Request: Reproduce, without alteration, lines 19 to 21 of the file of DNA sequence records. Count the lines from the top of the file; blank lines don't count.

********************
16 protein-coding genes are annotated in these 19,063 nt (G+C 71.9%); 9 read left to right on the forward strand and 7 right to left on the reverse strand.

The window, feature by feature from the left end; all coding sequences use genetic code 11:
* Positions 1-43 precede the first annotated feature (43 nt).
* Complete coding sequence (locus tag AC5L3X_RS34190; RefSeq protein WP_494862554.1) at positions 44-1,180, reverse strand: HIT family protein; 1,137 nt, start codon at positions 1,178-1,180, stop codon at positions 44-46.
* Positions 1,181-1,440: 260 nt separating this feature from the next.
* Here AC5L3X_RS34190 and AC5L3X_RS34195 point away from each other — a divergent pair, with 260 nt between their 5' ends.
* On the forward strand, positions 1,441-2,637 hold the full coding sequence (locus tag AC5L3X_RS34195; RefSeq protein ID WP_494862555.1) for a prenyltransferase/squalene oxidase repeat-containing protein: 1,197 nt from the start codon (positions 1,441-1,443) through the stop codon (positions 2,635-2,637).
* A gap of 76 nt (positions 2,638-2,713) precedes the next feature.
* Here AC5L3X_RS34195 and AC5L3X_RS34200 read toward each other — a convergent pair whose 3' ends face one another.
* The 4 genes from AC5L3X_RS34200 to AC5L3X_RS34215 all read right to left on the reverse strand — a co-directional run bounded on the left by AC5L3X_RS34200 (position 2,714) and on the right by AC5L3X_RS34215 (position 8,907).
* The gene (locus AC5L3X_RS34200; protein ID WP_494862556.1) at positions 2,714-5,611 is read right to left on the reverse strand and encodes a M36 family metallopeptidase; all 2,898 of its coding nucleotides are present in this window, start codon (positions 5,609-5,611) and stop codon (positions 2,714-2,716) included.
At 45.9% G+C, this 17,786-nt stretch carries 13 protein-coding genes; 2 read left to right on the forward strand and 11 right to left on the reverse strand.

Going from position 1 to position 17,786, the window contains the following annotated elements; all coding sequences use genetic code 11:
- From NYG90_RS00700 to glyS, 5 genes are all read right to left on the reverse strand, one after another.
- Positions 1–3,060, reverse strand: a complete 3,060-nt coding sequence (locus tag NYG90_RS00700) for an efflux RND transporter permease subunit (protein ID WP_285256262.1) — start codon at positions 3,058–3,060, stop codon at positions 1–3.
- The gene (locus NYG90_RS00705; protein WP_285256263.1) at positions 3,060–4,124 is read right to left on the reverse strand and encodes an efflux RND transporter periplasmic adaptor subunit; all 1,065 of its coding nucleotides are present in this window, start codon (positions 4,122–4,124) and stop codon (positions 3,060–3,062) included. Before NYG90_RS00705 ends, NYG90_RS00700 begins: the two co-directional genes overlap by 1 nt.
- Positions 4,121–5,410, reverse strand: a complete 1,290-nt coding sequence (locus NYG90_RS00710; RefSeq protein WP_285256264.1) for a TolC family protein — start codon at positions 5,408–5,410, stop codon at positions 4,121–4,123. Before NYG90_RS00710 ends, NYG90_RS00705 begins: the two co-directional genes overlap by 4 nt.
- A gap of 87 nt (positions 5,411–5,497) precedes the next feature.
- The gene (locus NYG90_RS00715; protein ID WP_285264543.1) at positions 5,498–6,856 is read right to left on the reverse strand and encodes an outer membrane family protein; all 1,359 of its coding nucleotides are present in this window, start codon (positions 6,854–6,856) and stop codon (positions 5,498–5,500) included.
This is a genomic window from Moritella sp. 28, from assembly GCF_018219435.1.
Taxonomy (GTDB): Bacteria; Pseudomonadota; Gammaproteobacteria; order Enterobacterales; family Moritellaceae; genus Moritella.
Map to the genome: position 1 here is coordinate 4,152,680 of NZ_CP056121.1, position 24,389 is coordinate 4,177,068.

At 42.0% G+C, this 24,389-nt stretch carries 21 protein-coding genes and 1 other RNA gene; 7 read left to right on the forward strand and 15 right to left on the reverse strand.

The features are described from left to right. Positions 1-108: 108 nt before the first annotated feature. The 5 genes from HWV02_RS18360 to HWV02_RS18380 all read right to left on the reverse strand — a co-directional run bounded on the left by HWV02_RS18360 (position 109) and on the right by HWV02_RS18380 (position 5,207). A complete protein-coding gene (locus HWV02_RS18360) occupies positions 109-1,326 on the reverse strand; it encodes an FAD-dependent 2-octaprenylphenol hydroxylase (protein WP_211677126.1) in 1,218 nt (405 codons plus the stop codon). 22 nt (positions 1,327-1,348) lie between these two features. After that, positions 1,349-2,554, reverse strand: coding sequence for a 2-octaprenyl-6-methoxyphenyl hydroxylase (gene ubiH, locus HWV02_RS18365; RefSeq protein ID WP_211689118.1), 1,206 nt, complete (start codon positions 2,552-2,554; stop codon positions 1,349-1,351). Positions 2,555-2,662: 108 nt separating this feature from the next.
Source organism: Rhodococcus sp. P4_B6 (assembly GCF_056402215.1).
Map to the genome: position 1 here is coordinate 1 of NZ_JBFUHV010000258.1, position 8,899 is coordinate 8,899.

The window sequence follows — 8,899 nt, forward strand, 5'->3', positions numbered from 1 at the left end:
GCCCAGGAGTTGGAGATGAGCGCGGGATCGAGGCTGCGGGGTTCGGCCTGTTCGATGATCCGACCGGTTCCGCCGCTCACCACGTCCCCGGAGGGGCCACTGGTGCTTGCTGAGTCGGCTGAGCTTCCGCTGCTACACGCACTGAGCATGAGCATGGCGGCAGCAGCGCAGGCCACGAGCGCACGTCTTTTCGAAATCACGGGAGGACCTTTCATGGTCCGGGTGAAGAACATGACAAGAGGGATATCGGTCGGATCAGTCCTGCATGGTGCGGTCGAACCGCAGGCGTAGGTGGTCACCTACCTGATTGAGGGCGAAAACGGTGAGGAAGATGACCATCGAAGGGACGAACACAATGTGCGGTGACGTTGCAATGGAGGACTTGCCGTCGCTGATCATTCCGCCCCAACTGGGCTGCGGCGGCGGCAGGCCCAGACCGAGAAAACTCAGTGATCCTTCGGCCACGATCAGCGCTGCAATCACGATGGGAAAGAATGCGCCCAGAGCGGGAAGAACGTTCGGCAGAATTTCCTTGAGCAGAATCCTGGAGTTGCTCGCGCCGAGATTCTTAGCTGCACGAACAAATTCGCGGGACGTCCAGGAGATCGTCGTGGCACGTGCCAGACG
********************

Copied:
- The gene (locus NYG90_RS00715; protein ID WP_285264543.1) at positions 5,498–6,856 is read right to left on the reverse strand and encodes an outer membrane family protein; all 1,359 of its coding nucleotides are present in this window, start codon (positions 6,854–6,856) and stop codon (positions 5,498–5,500) included.
This is a genomic window from Moritella sp. 28, from assembly GCF_018219435.1.
Taxonomy (GTDB): Bacteria; Pseudomonadota; Gammaproteobacteria; order Enterobacterales; family Moritellaceae; genus Moritella.